What impact will the release of personal information of approximately 26.5 million veterans records have on the publics perception of privacy of health information and the movement toward an electronic health information system?

The reports that I've read indicate that medical information was not included in the electronic data stolen. The data stolen did contain personal information, including name, social security number, date of birth and certain disability rating information. The data was stolen after an VA employee took the unencrypted records home on a laptop computer and the laptop was stolen from his residence.

For more details check out the Veterans Administrations official public information on the data security issue and Information on Veterans Affairs Data Security Issue.

UPDATE: As expected, a class action has been filed seeking $1,000 in damages for each person impacted by the data breach. With over 26 million veteran records involved, this could amount to an estimated $26.5 billion in damages.

The class action lawsuit was filed on June 6, 2006, in the United Stated District Court for the District of Columbia before Judge James Robertson by a coalition of veterans groups, including the Vietnam Veterans of America, Inc., Citizen Soldier, Inc., National Gulf War Resource Center, Inc., Radiated Veterans of America, Inc. and Veterans For Peace, Inc. Also, named as plaintiffs in the matter are: Charles L. Clark of Kailua, HI; David Cline of Jersey City, NJ; James E. Malone of Tucson, AZ; and Jon Rowan of Silver Spring, MD. The lawsuit names as defendants: R. James Nicholson, in his Official Capacity as Secretary of Veterans Affairs and the United States Department of Veterans Affairs. Representing the plaintiffs in the class action are L. Gray Geddie and Douglas J. Roskinski with Ogletree, Deakins, Nash, Smoak & Stewart, P.C., Columbia South Carolina.

The action seeks declaratory and injunctive relief and money damages for the violations of the Administrative Procedures Act and the Privacy Act of 1974. The complaint states the, "plaintiffs represent approximately 26,500,000 individuals who have suffered emotional trauma and been placed in fear of identity theft, destruction of credit and financial fraud because of Defendants' reckless disregard for the privacy of these citizen's basic personal information." The complaint contains the details of the laptop theft of a computer and external data storage device from the home of a VA employee and a more detailed description of the nature of the claims alleged by the plaintiffs.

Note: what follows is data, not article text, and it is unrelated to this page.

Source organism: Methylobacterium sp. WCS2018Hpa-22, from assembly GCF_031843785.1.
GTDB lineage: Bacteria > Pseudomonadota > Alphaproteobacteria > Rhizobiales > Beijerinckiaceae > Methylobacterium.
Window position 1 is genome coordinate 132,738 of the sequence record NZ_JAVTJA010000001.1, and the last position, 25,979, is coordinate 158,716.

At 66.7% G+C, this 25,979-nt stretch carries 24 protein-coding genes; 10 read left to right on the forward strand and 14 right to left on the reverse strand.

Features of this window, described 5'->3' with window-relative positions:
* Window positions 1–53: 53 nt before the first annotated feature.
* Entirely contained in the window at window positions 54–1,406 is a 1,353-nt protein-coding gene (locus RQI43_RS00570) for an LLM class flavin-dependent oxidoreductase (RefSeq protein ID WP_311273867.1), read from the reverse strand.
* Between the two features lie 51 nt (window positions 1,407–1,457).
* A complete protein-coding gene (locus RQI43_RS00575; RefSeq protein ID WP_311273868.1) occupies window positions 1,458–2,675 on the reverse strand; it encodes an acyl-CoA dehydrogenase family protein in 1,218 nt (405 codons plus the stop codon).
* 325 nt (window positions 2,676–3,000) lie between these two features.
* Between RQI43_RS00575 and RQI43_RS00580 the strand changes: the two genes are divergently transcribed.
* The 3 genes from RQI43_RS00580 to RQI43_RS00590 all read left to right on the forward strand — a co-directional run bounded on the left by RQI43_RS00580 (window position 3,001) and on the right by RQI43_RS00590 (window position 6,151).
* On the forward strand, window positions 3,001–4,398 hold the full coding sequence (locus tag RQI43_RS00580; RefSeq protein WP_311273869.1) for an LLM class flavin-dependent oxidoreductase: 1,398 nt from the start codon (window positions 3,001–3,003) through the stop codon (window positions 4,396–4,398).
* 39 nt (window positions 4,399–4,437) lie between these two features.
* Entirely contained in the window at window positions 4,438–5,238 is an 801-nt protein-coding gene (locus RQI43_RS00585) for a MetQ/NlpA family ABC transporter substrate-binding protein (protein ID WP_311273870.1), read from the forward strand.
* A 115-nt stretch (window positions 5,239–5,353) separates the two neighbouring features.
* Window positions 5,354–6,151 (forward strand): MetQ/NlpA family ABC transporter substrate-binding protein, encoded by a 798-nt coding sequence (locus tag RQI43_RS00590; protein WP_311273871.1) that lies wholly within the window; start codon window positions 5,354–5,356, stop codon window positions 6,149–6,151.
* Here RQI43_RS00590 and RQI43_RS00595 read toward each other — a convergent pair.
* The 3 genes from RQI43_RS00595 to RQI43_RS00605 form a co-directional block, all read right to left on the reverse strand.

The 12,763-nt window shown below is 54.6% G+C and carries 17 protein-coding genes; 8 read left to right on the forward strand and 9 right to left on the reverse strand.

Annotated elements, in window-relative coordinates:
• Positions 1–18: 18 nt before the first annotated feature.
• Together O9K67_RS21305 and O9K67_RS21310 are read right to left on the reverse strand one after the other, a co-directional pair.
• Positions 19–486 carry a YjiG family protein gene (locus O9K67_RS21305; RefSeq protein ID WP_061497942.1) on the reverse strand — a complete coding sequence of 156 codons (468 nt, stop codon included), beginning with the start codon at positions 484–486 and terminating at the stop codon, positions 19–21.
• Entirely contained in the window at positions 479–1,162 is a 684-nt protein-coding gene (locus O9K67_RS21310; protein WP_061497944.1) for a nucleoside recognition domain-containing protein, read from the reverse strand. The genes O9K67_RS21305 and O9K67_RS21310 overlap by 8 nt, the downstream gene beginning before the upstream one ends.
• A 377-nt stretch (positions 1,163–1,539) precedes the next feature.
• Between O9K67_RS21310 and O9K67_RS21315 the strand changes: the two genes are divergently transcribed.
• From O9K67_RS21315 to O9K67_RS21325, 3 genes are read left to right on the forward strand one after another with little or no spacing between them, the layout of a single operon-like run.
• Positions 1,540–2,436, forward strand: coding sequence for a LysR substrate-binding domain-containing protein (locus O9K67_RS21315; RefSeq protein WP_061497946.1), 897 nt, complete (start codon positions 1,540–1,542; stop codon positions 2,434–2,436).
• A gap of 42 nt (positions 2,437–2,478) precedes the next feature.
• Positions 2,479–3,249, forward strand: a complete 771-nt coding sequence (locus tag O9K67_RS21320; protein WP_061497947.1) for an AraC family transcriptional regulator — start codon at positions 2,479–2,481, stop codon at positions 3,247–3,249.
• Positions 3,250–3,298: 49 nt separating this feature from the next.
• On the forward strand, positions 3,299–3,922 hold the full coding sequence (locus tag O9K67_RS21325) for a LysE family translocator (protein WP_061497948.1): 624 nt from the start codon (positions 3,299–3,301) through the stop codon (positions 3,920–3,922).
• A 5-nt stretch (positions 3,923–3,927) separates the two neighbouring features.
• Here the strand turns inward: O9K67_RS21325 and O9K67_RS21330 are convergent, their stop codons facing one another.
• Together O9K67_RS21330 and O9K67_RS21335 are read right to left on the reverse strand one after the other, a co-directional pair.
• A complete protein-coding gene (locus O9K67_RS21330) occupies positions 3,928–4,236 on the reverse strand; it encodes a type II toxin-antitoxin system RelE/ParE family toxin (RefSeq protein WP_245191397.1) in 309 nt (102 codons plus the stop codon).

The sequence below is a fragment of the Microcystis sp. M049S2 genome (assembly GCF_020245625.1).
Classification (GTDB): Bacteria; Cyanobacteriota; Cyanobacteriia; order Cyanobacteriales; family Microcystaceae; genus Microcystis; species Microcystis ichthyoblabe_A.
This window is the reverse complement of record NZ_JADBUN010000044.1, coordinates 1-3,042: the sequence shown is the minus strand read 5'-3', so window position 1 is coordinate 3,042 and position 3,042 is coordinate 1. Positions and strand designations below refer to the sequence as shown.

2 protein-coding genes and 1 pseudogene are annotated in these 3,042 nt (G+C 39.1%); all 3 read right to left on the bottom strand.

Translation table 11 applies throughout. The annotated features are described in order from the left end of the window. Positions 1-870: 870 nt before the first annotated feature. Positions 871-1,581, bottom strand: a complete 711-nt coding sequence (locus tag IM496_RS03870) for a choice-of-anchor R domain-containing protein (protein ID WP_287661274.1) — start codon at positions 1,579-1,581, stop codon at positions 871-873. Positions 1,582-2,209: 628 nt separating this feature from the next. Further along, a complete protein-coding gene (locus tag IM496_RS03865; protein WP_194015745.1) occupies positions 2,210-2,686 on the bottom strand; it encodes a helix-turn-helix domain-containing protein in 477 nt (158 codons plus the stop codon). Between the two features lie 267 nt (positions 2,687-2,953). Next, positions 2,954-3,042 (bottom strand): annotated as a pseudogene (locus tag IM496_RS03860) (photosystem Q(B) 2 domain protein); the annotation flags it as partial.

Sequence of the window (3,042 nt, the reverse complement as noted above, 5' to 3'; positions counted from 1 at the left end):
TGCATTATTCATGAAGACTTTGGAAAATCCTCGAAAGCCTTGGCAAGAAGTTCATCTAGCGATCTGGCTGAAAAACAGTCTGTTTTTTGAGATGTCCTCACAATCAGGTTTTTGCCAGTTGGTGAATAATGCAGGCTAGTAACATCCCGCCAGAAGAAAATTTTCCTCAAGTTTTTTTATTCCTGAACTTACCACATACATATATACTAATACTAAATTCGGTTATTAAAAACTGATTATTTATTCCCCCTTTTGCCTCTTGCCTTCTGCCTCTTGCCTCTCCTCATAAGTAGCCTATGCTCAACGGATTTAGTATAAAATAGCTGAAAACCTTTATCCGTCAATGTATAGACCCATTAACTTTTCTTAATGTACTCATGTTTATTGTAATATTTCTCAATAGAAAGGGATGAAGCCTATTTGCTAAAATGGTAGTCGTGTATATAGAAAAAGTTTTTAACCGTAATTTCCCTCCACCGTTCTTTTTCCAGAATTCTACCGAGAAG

UPDATE2: Also a group of 30 health consumer organizations lead by the Health Privacy Project have asked U.S. Department of Health and Human Services Secretary Mike Leavitt to undertake a compliance review of the VA under the privacy and security regulations of Health Insurance Portability and Accountability Act of 1996 (HIPAA). A copy of the full letter sent to Secretary Leavitt can be found on the Health Privacy Project website.

the 30 groups include:
AIDS Action of Baltimore (MD)
AIDS Action, Washington DC
AIDS Action Committee of Massachusetts, Inc., Boston MA
AIDS Foundation of Chicago (IL)
AIDS Legal Services, Law Foundation of Silicon Valley (CA)
American Academy of HIV Medicine, Washington DC
American Association of People with Disabilities, Washington DC
American Mental Health Counselors Association, Alexandria VA
American Nurses Association, Silver Spring MD
American Psychiatric Association, Washington DC
Bazelon Center for Mental Health Law, Washington DC
Center for Democracy and Technology, Washington DC
Center for HIV Law and Policy, New York NY
Community HIV/AIDS Mobilization Project, New York NY
Consumer Action, Washington DC
Electronic Privacy Information Center, Washington DC
Fairfax County Privacy Council (VA)
HIV/AIDS Law Project, Phoenix AZ
Housing Works, New York and Albany NY, Washington
DC and Jackson MS
Legal Action Center, New York NY
Mental Health Advocacy Project, Law Foundation of Silicon Valley (CA)
National Coordinating Committee for Multiemployer Plans, Washington DC
New York State Black Gay Network, New York NY
Patient Privacy Rights Foundation, Austin TX
Positive Outlook, Ferndale MI
Privacy Rights Clearinghouse, San Diego CA
Privacy Rights Now Coalition, Washington DC
Servicemembers Legal Defense Network, Washington DC
Vietnam Veterans of America, Silver Spring MD
Women's Cancer Advocacy Network, Glen Allen VA

Friday, May 19, 2006

West Virginia Legislature: Final 2006 Wrap-Up

The final edition of the West Virginia Legislature's "Wrap-Up Newsletter" is now available. The Wrap-Up provides a short summary of all 266 laws passed during the 2006 Regular Legislative session.

Its a great resource for lawyers and other West Virginians interested in knowing what changes to the law occurred in 2006. If you are interested in a particular bill you can then go get a full copy of the bill text via the Legislature's website.

Monday, May 15, 2006

Tune in to Lawyerlike: Blawg Review #57

Be sure to change the channel and tune into this week's edition of Blawg Review #57 hosted by Ryan Austin, a law student blogger (or bobber) over at Lawyerlike. As I venture on new blogs I like to read the first post.

Thanks for mentioning my Legal Uses of Google Trends post. I'm a bit dismayed that neither blawger, nor bobber rate at all on Google Trends. Keep on Googling.

I'm glad Ryan pigeonholed me in the "cutting edge law" categoryrather than finding myself in the "professional irresposibility"section. Great job Austin -- now back to your couch.

Thursday, May 11, 2006

Legal Uses of Google Trends

Check out the newest feature from the Google Labs called "Google Trends". As Google says, "see what the world is searching." More info about Google Trends. I can imagine a number of creative ways lawyers (and others) can use this tool. What about you?